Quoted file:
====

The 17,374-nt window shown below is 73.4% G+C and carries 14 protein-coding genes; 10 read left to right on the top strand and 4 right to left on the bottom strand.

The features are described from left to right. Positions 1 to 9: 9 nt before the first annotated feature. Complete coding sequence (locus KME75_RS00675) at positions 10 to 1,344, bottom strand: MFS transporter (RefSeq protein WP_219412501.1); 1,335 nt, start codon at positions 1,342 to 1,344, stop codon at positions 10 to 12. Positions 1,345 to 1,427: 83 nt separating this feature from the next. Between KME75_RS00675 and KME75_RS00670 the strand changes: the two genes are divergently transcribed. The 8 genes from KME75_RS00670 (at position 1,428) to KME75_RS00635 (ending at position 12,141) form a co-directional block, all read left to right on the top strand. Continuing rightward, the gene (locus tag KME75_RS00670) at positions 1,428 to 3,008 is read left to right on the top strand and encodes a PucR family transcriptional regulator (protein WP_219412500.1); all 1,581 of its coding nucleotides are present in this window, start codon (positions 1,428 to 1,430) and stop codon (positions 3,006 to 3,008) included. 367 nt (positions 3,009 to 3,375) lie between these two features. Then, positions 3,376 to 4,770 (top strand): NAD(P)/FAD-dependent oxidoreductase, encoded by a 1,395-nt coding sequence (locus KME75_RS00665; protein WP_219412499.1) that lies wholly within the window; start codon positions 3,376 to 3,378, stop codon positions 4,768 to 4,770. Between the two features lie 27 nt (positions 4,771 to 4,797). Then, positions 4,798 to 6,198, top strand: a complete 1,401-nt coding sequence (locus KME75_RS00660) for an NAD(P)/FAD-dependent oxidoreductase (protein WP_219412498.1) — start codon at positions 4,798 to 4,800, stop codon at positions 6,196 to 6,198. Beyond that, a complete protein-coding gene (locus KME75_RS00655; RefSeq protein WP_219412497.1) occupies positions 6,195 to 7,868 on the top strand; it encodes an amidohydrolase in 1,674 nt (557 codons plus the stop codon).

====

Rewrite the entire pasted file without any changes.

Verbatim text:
The 17,374-nt window shown below is 73.4% G+C and carries 14 protein-coding genes; 10 read left to right on the top strand and 4 right to left on the bottom strand.

The features are described from left to right. Positions 1 to 9: 9 nt before the first annotated feature. Complete coding sequence (locus KME75_RS00675) at positions 10 to 1,344, bottom strand: MFS transporter (RefSeq protein WP_219412501.1); 1,335 nt, start codon at positions 1,342 to 1,344, stop codon at positions 10 to 12. Positions 1,345 to 1,427: 83 nt separating this feature from the next. Between KME75_RS00675 and KME75_RS00670 the strand changes: the two genes are divergently transcribed. The 8 genes from KME75_RS00670 (at position 1,428) to KME75_RS00635 (ending at position 12,141) form a co-directional block, all read left to right on the top strand. Continuing rightward, the gene (locus tag KME75_RS00670) at positions 1,428 to 3,008 is read left to right on the top strand and encodes a PucR family transcriptional regulator (protein WP_219412500.1); all 1,581 of its coding nucleotides are present in this window, start codon (positions 1,428 to 1,430) and stop codon (positions 3,006 to 3,008) included. 367 nt (positions 3,009 to 3,375) lie between these two features. Then, positions 3,376 to 4,770 (top strand): NAD(P)/FAD-dependent oxidoreductase, encoded by a 1,395-nt coding sequence (locus KME75_RS00665; protein WP_219412499.1) that lies wholly within the window; start codon positions 3,376 to 3,378, stop codon positions 4,768 to 4,770. Between the two features lie 27 nt (positions 4,771 to 4,797). Then, positions 4,798 to 6,198, top strand: a complete 1,401-nt coding sequence (locus KME75_RS00660) for an NAD(P)/FAD-dependent oxidoreductase (protein WP_219412498.1) — start codon at positions 4,798 to 4,800, stop codon at positions 6,196 to 6,198. Beyond that, a complete protein-coding gene (locus KME75_RS00655; RefSeq protein WP_219412497.1) occupies positions 6,195 to 7,868 on the top strand; it encodes an amidohydrolase in 1,674 nt (557 codons plus the stop codon).